Predictably, speeds fell away with more remote servers, but they still weren’t bad. We got 46.4Mbits/sec when we connected through a Brazilian server and 31.9Mbits/sec from Australia.

Surfshark gave us a perfectly usable performance on mobile platforms too. Without the VPN engaged, our Android tablet achieved a download speed of 61.9Mbits/sec; when we connected to a VPN server in the UK, this fell only to 44.5Mbits/sec, and after switching to a US server we still averaged 39.5Mbits/sec.

This should be enough bandwidth for anything you’re likely to want to do, but for maximum all-round performance, you can use the Whitelister feature mentioned above. On both desktop and mobile clients, this lets you specify apps and sites that should bypass the VPN, to get the full speed of your ISP connection.

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Surfshark VPN review: Is it good for video streaming?

Surfshark is certainly fast enough to stream video. It’s generally recommended that you need a connection speed of 25Mbits/sec for 4K HDR video, and as we’ve seen, this VPN comfortably exceeds that even when you’re connecting via the other side of the world.

It mostly works for location spoofing too. Connecting our Windows laptop to a server in New York allowed us to browse and watch US-only content on Disney+ and Netflix, and we were also able to watch BBC iPlayer from a UK server – meaning you can use Surfshark to catch up with local programmes while travelling.

However, neither BritBox nor Now TV allowed us to play video while the VPN was active – not on Windows or Android – while the Disney+ Android app insisted on showing us the UK library even when we were connected to a US server.

VPN providers are constantly working to get around problems like these, but at the time of writing other VPNs - like ExpressVPN and NordVPN - will give you more freedom to watch the services you want from wherever you happen to be.

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Surfshark VPN review: Is it secure?

Surfshark is based in the British Virgin Islands, which means it’s under no obligation to share user data or other information with authorities in the UK, US or anywhere else. Like most VPNs, it also has a "no-log" policy, so no records are kept of your online activity. The company hasn’t been independently audited - like ExpressVPN and NordVPN - but we’ve no reason to doubt its good faith.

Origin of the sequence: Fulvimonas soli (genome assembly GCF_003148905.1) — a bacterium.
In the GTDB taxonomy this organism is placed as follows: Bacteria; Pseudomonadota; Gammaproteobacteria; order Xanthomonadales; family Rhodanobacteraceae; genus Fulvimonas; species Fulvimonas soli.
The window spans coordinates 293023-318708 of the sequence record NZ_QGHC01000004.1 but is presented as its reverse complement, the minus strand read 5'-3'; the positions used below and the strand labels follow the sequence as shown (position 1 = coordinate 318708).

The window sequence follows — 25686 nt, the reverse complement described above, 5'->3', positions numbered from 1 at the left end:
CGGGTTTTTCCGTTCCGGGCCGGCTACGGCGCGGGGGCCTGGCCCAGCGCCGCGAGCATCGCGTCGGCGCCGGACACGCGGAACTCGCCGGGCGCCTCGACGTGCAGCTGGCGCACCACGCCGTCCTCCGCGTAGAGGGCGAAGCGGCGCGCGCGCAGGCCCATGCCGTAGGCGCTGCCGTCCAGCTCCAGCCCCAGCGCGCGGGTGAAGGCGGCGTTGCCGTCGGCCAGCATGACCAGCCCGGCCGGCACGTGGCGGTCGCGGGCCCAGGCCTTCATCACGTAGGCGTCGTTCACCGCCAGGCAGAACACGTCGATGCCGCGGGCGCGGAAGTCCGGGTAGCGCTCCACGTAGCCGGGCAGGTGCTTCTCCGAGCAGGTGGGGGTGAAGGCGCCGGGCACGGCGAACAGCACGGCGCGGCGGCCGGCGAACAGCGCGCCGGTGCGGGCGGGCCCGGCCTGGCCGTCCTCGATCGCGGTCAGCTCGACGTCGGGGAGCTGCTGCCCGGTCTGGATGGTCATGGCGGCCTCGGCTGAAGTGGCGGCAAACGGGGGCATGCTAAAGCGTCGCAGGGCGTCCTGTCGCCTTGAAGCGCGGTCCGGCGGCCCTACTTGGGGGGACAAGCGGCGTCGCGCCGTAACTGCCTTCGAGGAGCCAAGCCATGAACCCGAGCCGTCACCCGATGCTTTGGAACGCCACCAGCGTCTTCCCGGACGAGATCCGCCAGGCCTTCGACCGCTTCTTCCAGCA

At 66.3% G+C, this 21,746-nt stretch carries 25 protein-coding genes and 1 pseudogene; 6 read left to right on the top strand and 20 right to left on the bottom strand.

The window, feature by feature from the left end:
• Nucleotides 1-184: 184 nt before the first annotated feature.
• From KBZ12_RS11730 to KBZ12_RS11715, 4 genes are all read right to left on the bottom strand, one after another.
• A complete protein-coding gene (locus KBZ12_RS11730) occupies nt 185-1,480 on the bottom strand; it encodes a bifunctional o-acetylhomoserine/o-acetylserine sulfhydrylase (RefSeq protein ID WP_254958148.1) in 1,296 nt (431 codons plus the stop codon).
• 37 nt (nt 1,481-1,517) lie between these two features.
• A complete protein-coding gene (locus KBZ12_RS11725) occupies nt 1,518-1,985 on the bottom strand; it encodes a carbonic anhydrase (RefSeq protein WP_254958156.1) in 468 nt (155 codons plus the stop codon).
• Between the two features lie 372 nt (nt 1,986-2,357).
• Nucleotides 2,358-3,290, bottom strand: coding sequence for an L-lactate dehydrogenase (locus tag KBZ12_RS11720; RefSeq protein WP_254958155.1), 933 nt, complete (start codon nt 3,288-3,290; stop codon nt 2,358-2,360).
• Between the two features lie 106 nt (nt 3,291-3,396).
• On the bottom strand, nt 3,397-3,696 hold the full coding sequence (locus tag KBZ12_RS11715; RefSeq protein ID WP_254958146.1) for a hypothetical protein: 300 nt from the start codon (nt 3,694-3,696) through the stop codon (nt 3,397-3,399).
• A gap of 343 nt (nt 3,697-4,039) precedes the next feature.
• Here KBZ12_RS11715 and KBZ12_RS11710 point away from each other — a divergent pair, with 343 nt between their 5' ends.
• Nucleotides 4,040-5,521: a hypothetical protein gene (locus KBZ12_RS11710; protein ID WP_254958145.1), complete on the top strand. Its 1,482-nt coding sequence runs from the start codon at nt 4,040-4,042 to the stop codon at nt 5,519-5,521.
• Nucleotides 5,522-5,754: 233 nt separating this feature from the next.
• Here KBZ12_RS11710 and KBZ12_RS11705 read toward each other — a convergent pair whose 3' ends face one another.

The software has some good security features too. We’ve mentioned the double VPN options, and the Whitelister isn’t just for bypassing the VPN – you can also configure it to ensure that certain apps always go through a secure server. On Android, you can even define specific websites and IP addresses that should only be accessed through the VPN. There’s a kill switch for extra peace of mind, which suspends all internet traffic if your secure connection is lost: it’s switched off by default, but it only takes a click to toggle it on.

On Windows, you can also tell Surfshark to automatically connect as soon as your computer starts up, and remain connected at all times unless you’re connected to a network that you’ve explicitly marked as trusted. This isn’t entirely possible on Android, but you can tell Surfshark to open a VPN session as soon as you open the app, or whenever you change Wi-Fi networks.

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Surfshark VPN review: Should you buy it?

Surfshark is a likeable, worry-free VPN. It delivers strong speeds from all over the world and its support for unlimited devices means you don’t need to worry about running out of connections. Since the company is headquartered in the British Virgin Islands, we’ve no worries about its ability to protect your privacy either.

There are some caveats. While Surfshark unblocked the most popular video-streaming sites, it didn’t work with all of them - namely Britbox on Now TV (on all platforms) and Disney+ on Android. And remember, although it’s cheap for the first two years, the price effectively doubles after that.

For most people, though, Surfshark will do an excellent job at an excellent price – and you can always cancel the service and start a new 24-month subscription when the time comes. That makes it a great choice for anyone seeking a low-cost, can-do VPN.